Safe harbour and the concept of a ‘better outcome’?
In effect, the amendments give directors a safe harbour from the civil insolvent trading provisions contained in section 588G of the Corporations Act whilst attempting to restructure or turnaround the business.
The safe harbour provisions apply if (and subject to certain conditions being met) after the director starts to suspect the company is or may become insolvent, the director starts to develop “one or more courses of action that are reasonably likely to lead to a better outcome for the company.” The period of safe harbour continues from the time at which the director starts to develop the course of action and ends at the earliest of any of the following times:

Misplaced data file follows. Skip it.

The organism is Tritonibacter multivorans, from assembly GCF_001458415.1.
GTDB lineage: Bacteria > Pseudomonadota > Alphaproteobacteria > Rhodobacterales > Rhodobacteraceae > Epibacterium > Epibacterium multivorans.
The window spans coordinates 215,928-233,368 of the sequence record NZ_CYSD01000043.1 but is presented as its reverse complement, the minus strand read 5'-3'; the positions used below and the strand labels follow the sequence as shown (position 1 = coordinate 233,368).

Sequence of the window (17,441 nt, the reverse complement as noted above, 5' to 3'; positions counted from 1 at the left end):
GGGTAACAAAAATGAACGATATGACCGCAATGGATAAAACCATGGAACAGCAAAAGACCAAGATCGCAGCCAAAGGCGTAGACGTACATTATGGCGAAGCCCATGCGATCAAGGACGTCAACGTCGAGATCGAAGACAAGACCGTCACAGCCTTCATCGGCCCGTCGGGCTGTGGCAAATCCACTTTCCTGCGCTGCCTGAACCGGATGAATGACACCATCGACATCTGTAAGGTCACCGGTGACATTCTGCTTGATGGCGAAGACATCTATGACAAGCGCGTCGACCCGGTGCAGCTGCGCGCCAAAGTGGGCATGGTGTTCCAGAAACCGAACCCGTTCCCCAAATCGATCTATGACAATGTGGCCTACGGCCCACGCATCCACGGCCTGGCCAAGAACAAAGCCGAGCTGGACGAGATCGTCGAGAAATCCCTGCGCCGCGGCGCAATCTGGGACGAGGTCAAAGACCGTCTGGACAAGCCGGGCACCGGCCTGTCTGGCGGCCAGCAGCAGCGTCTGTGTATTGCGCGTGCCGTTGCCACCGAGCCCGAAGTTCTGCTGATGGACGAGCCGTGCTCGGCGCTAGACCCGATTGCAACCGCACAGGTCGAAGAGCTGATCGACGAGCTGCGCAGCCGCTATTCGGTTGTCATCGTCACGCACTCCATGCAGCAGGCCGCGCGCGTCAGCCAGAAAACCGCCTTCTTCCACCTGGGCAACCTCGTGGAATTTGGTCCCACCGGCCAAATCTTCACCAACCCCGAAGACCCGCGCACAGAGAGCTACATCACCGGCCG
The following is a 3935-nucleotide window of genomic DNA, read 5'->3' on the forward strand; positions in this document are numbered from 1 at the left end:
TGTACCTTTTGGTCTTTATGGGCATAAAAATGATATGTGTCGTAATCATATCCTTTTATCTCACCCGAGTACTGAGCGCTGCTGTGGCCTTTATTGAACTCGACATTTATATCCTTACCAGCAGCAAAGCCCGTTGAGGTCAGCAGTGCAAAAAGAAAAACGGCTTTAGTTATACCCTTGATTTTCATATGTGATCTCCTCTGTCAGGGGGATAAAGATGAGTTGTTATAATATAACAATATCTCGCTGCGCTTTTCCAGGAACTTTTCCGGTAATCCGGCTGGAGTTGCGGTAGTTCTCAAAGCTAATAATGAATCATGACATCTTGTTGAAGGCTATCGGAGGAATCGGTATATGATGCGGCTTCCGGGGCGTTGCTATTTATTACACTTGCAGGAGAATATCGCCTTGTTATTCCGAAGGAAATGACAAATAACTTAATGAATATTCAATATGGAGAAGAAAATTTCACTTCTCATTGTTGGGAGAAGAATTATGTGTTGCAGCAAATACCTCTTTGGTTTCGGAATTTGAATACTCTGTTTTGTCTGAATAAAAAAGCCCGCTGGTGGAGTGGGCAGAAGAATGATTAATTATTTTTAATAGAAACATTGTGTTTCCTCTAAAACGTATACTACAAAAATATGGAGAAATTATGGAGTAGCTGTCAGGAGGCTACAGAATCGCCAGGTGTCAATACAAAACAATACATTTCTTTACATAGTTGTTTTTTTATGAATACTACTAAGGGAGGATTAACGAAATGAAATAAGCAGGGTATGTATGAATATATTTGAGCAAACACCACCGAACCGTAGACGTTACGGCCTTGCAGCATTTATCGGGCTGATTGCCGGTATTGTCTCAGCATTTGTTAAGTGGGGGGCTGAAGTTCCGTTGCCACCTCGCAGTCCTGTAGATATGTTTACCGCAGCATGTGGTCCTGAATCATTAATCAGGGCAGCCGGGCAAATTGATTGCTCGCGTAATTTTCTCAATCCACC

- the director fails to take steps to implement the proposed course of action within a reasonable period of development (What is a “reasonable period” for development will depend upon the particular circumstances. However, conscientious attention to developing the plan in an expedient manner is expected.);
- when the director ceases to take any such course of action;
- when the course of action ceases to be reasonably likely to lead to a better outcome for the company (Directors should closely monitor the course of action to ensure that the course of action developed is not carried out beyond the point at which it can said to still be reasonably likely to lead to a better outcome.); or
- an administrator or liquidator is appointed to the company.